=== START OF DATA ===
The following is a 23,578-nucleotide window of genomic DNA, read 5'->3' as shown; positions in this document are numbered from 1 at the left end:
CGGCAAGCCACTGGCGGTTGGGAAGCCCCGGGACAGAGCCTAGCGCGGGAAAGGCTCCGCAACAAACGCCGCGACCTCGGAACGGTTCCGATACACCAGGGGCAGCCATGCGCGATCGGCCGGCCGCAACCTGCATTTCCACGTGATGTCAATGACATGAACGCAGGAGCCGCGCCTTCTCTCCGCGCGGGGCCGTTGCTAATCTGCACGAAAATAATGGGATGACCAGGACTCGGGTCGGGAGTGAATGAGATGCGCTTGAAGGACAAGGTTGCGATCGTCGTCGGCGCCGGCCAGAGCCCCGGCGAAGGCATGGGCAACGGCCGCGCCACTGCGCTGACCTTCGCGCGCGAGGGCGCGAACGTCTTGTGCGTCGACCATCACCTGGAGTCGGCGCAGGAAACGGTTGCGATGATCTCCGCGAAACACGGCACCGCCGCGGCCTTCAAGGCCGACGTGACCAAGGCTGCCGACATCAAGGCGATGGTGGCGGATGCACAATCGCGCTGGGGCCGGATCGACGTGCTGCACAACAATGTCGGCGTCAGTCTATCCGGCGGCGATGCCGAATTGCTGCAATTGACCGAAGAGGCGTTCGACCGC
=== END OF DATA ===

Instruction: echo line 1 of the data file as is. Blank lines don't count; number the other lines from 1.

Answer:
The following is a 23,578-nucleotide window of genomic DNA, read 5'->3' as shown; positions in this document are numbered from 1 at the left end: